List of Pros and Cons of Animal Research

Using animals for research has been a controversy for years. Although animal activists primarily are concerned with the good and welfare of animals, advocates in favor of the research prioritize human lives and advancement in health. Arguments on each side certainly have their compelling strengths.

Pros of Animal Research

To begin, research using animals may lead to new medications being discovered. Examples of medications that have been the result of animal testing are Penicillin, several asthma treatments, cancer and HIV drugs, vaccines, antibiotics, and insulin. There are a good number of animal research opponents who are primarily against animals used in cosmetics testing, but not against using animals for testing with human health benefits.

The most significant research today using animals pertains to diabetes and cancer using primarily mice. Secondarily, rats, pigs, and sheep are used. Birds and fish are used less frequently. The animal which shares the most similar patterns for diabetes is a cat; cats who become overweight do indeed become predisposed to the same kind of diabetes that humans do in the same situation.

In addition, animals have similar enough bodily constitutions to make the comparisons relevant and effective. If an animal is chosen for a particular line of research, its DNA structure has been determined to be similar to humans. In this way, humans may be prevented from the harms that are caused to the animals during the testing. The animal tests serve as a precursor to the commencing trial tests done on humans.

Also, if the research conducted is beneficial to humans, it may well be beneficial to animals. If a cure for a condition is discovered, the animal reaps the benefits of the cure as well. Through animal testing, drugs have been developed to treat human and veterinary ailments.

Cons of Animal Research

Using animals in research is a costly methodology. Often it is not even possible without the companies or organizations asking for outside funding from third parties. The costs of feeding, housing, caring for, and treating the animals must be considered, as well as the price of the animals in the first place. Certain companies breed animals solely for this purpose.

Additionally, the animals used in the experiments are in captivity, and may be harmed or killed. The substance being tested may well prove to be lethal for the animals, or the conditions during their captivity may lead to their deaths. In 1966, the Animal Welfare Act (AWA) passed to protect certain animals from cruelty. However, now any animal used in research would NOT be a species which is protected under the AWA.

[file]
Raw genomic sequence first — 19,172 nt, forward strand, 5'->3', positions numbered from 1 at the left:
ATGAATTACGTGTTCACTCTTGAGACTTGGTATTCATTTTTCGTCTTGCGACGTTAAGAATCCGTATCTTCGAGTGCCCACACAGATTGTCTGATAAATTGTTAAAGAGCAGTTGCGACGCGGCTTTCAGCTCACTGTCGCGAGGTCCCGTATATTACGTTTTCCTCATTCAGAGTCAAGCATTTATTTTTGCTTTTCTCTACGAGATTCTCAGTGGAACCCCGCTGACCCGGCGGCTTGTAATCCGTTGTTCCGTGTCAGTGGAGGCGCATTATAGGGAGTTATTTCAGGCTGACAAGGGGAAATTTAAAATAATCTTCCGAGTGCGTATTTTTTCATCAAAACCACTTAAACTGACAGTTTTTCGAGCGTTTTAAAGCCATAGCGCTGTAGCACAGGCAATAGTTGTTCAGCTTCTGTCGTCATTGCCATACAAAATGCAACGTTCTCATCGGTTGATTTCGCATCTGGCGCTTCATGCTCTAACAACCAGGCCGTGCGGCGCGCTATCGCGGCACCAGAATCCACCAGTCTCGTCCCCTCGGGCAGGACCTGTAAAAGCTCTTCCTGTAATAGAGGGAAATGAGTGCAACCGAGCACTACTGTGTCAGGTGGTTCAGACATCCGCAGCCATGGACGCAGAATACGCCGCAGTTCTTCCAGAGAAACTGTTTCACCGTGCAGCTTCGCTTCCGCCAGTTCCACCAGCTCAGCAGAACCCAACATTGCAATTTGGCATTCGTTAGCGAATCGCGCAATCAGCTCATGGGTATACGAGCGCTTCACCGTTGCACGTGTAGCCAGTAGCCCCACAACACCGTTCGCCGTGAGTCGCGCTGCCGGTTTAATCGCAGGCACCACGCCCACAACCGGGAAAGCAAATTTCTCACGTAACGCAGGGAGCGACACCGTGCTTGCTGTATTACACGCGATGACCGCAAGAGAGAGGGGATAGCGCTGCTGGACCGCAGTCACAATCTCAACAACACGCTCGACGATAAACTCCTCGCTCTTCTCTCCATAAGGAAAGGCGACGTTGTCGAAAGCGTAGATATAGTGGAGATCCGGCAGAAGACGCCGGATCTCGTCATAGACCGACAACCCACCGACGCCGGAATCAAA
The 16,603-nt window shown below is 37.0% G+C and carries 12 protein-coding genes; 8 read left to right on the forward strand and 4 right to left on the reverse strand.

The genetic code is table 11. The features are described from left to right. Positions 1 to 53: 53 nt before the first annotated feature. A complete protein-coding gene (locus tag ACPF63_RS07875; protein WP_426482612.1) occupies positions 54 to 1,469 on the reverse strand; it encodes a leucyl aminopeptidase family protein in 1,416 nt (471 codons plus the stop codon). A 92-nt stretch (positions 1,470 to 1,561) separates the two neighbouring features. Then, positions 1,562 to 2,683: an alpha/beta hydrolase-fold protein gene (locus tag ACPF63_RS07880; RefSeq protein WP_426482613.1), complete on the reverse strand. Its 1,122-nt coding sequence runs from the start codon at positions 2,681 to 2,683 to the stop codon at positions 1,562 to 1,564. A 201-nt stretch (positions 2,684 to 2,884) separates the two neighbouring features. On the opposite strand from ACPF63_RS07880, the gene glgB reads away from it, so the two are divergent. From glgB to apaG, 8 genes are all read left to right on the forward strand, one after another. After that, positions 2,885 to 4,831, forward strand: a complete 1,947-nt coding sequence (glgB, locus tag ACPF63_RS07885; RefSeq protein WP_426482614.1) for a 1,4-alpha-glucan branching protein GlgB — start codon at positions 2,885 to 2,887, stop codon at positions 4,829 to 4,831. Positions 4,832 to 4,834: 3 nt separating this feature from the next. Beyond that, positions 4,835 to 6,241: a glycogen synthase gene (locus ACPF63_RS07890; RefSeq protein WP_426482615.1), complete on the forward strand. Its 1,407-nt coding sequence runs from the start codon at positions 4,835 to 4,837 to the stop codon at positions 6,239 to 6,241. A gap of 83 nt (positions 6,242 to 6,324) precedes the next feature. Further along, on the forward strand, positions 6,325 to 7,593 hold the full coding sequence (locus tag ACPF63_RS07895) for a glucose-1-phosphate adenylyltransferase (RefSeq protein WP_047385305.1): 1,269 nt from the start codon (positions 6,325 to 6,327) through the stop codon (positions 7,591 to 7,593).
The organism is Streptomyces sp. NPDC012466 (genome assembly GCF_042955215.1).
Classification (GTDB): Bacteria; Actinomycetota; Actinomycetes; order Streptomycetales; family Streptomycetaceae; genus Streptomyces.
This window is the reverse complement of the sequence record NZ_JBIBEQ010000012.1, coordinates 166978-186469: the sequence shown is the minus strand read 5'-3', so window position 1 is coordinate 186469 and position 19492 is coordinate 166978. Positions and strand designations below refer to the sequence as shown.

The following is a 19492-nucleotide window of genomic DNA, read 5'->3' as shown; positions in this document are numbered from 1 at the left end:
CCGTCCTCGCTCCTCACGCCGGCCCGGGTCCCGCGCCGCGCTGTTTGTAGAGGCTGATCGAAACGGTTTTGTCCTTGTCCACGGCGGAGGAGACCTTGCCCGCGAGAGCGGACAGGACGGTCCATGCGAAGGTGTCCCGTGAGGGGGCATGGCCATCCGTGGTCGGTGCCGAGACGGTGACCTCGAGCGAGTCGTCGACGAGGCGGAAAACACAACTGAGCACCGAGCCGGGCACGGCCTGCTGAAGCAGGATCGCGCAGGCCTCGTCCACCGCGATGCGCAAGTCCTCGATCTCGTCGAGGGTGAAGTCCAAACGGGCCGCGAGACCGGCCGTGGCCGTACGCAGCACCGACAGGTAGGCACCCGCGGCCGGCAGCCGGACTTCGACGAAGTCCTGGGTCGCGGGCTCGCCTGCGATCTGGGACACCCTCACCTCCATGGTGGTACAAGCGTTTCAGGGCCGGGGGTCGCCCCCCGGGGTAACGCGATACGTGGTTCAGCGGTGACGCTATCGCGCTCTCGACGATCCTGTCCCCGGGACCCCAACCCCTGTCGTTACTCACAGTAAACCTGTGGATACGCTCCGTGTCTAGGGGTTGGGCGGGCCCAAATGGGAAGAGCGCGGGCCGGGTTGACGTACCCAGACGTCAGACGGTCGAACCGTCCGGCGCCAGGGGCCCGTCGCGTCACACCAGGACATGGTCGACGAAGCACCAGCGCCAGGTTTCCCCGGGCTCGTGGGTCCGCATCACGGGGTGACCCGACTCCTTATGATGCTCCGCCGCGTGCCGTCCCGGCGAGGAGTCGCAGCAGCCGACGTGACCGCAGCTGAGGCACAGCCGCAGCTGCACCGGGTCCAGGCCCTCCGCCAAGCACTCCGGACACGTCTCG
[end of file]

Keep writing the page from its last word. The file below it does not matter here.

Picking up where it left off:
On top of that, some of the tests may never render any useful information at all, and therefore animal lives are sacrificed in vain, and no human benefit was derived. Before the passage of the AWA, the only laws constraining animal use in society forbade the purposeless, deviant, or even sadistic infliction of pain or suffering onto animals.

One argument that is considered seriously is that animals cannot provide consent to the testing to which they are being subjected. Above all, though, is that the testing certainly can and often does involve the pain and suffering of the animals. When possible, researchers claim to take measures to prevent or minimize suffering, but there are times when providing, say, an anesthetic will change the interaction of the drug being tested.

Organizations such as People for the Ethical Treatment of Animals (PETA) have placed the opposition to animal research more clearly before the eyes of the public. In order to do so, they have publicized a number of animal tests that were urgently distasteful to the public, even if they were not examples of the norm in research:

In the late 1990s in England at Huntingdon Life Sciences facility, employees were recorded hitting and screaming at dogs, as well as doing sexually repulsive things during the taking of blood samples. All of the accused and recorded staff involved were fired and prosecuted.

In California, a monkey bred at the University of California, Riverside, had the lids of his eyes sewn shut and a heavy device was lodged onto his head. The conditions were created as part of a sight-deprivation experiment.

In Covance, Germany in 2004, monkeys were kept isolated with minimal to no lighting for extended periods of time without being warranted by the testing purposes or protocol.

Moreover, animal systems may not be similar enough to the human systems for the results to match. The product may harm or benefit the animal, but not a human. Plus, even different species of animals may not have the same reactions. A mouse may react positively to a drug, while a bird may not. Another diversion from accurate test results is that since the animals are in an unnatural environment, their bodies will be under stress and may not react to the test drugs in the same way they would in a natural environment.

It is important to ask why we are ethically entitled to value human lives above animal lives. If the human benefit seems to outweigh the costs of the animal lives, then the only allowable animal experiments must provide the greatest of human benefit. This is, however, not always the case, and a certain number of these experiments are about trivial concerns, such as cosmetics tests. The future of animal research will depend upon the cost-benefit analysis and also, the possible creation of non-animal alternatives.